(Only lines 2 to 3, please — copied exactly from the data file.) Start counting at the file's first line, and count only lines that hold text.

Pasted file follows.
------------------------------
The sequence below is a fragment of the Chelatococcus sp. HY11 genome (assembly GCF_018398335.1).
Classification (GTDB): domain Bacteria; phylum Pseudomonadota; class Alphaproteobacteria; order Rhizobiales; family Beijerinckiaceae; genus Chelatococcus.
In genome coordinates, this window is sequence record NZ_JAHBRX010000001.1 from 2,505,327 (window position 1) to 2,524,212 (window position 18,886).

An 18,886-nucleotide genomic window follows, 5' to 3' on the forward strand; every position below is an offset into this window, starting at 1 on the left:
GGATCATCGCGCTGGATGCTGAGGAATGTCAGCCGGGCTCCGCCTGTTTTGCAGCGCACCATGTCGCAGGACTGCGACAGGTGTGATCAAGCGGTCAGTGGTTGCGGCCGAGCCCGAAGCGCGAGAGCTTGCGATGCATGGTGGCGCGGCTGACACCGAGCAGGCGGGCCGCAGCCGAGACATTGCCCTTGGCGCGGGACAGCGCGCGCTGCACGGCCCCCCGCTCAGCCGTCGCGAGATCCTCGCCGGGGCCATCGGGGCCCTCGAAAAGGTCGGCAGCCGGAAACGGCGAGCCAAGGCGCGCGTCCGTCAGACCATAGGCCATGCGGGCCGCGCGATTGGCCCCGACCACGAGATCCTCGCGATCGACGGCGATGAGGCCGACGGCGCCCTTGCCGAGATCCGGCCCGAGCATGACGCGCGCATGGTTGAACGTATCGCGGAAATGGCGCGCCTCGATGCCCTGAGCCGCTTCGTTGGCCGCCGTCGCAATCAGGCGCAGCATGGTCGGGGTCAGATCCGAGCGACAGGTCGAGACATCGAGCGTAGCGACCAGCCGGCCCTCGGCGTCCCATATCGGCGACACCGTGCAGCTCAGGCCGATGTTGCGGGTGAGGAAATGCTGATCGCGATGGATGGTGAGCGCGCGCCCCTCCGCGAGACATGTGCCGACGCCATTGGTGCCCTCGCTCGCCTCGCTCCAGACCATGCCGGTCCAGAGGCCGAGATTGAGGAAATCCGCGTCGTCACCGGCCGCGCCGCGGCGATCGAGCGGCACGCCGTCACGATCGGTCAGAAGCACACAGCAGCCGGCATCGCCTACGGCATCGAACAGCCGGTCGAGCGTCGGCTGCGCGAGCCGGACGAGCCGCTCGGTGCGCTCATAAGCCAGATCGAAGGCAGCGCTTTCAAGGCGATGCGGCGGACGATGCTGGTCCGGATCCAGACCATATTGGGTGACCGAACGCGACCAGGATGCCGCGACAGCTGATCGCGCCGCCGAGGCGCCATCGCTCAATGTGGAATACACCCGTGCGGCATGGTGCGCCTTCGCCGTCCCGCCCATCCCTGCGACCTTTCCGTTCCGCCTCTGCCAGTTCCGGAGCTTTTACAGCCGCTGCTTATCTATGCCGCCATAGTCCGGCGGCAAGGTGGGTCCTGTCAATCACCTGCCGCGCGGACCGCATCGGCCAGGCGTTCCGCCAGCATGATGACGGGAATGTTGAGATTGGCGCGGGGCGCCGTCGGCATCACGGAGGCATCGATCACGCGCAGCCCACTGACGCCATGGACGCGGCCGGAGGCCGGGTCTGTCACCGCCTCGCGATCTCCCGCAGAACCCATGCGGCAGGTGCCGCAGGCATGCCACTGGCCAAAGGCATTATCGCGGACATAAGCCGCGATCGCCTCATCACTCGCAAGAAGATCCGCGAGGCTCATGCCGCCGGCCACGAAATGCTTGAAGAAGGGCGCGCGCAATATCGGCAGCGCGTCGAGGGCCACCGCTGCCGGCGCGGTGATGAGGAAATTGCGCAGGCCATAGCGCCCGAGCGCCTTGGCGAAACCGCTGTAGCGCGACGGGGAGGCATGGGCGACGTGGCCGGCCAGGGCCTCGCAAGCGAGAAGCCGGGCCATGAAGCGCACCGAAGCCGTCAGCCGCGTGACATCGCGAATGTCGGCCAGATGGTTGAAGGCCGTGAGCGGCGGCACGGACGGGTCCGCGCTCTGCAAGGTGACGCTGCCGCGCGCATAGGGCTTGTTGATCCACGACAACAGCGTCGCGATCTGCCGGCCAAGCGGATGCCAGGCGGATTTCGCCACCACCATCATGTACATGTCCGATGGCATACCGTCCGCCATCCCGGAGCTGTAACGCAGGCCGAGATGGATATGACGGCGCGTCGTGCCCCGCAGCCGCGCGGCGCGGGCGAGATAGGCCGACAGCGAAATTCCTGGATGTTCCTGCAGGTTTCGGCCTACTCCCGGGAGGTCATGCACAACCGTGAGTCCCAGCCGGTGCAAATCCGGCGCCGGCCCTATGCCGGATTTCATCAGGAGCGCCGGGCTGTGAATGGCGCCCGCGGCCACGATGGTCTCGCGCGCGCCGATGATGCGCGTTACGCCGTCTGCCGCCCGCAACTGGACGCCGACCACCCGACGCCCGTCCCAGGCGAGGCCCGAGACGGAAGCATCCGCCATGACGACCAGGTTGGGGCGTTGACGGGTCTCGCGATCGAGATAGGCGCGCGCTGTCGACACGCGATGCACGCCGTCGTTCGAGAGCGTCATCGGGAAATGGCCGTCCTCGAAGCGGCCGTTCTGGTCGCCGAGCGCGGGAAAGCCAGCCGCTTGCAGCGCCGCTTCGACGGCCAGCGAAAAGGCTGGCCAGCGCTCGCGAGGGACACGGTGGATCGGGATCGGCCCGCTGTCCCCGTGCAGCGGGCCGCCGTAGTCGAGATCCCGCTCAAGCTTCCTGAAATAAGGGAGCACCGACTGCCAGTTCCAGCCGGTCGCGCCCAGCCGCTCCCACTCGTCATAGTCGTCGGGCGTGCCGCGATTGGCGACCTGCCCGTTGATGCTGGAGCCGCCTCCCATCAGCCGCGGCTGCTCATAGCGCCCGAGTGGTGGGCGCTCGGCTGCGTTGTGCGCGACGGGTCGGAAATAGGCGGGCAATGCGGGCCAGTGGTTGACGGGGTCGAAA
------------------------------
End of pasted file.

Classification (GTDB): domain Bacteria; phylum Pseudomonadota; class Alphaproteobacteria; order Rhizobiales; family Beijerinckiaceae; genus Chelatococcus.
In genome coordinates, this window is sequence record NZ_JAHBRX010000001.1 from 2,505,327 (window position 1) to 2,524,212 (window position 18,886).